Already, the public and private sectors compete for the same talents. “A lot of companies, of our members, complain,” the UEL director said. Talent attraction and retention is consistently listed as one of the major challenges for businesses in the country.
A 2021 campaign to attract people in vocational jobs to work at the grand duchy’s municipalities drew criticism from the Chamber of Skilled Trades and Crafts--the Chambre des Métiers--which said communes should consider working together with local businesses instead of poaching their talents.
Labour minister Georges Engel (LSAP) in an interview with Delano in May last year said he “can understand that employers in the private sector aren’t happy. They have someone, train them and when they’re done that person goes to the state. That’s not great.”
And yet, the government in its 2018 coalition agreement had said it would assess how to facilitate the transfer of people from the private to the public sector.
To widen the pool of candidates, the interior ministry in a 5 May press release said it wants to make it easier for staff to join the public service at municipal level.
Under current rules, a general aptitude test is required to become a civil servant at both commune and state level. But the ministry wants to scrap this pre-requisite for municipalities.
The agreement brokered between the DP and the CGFP at the end of last year, however, wasn’t just about salaries. It also scrapped staff evaluations introduced in 2015 that the union had been pushing for years to be abolished.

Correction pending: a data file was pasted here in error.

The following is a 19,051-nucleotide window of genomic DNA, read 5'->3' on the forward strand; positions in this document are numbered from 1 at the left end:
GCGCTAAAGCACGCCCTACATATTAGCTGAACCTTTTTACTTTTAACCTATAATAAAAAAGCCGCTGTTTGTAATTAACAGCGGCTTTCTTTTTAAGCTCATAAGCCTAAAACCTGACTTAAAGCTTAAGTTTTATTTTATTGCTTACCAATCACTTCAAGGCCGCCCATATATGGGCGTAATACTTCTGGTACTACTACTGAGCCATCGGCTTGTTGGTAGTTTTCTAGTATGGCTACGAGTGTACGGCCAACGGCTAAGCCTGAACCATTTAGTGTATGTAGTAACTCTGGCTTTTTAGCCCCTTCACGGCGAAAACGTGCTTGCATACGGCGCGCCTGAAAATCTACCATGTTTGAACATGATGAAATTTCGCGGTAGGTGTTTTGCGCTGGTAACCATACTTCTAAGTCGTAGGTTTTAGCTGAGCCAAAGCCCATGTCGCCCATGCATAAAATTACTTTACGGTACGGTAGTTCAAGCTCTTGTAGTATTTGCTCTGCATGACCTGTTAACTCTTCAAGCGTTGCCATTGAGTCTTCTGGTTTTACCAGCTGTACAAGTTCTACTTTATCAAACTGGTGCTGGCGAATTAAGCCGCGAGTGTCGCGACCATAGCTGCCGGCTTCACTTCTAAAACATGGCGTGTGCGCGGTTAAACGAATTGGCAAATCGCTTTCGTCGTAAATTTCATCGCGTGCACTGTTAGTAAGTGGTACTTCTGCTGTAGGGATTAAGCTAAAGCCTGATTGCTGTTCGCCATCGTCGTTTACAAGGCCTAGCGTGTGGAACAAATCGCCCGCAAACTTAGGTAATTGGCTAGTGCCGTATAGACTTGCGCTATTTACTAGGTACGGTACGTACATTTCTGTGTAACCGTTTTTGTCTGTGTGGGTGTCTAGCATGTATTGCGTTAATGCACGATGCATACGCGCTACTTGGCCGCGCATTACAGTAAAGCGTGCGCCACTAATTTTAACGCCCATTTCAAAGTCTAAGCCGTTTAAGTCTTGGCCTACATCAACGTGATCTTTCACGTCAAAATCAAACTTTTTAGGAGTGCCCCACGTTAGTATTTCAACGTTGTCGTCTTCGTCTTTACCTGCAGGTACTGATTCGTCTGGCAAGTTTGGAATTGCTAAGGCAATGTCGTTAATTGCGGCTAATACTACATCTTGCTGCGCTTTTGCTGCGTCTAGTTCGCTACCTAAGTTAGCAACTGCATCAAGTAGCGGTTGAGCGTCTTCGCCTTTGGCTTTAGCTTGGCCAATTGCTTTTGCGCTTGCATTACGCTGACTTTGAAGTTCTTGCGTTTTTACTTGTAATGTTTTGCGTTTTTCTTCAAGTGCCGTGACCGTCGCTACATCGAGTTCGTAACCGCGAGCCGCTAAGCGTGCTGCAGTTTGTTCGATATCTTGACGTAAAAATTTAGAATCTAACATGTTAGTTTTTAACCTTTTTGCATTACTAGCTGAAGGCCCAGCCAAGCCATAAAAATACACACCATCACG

“Contrary to the private sector, it is more difficult to evaluate employee achievements in the public service,” Gusty Graas, a DP member of parliament, said in a statement at the time. “There still needs to be a conversation about the annual objectives between the employees and the respective managers each year.”
An annual review with trainees and senior servants in their introductory period will remain.
Olinger, however, wants a benchmark for the services offered. “We all benefit from good service,” he said. “How do we measure the quality and timely delivery of the work that is performed?”
A survey commissioned by the government and published in April showed that nearly three-quarters (72%) of respondents said the quality of the service was good. But only 55% said it is easy to identify the right office to contact for help and 54% said agreed it’s easy to reach a contact person.
We need to make the system fit for purpose, for future.
Public administrations enjoy a high level of trust, with 75% of respondents saying they trust the information they receive and 81% saying they trust the person on the other end of the line having the skills and knowledge to help them.
Graas in his statement said the time was right for a new salary agreement despite rising public expenditure, calling the deal “realistic” and “proof that both parties are willing and able to guarantee social peace.”
But social peace is relative when many taxpayers--and three quarters of private sector workers--do not have a say in the national elections, public sector policy or negotiations.
“In broader terms, the private sector and all the people that work in the private sector finance the state. It’s important to keep a balance,” said Olinger. “We need to make the system fit for purpose, for future… all together. Considering rising costs and lack of manpower, we have to look for efficiency gains, we have to address the structural challenges.”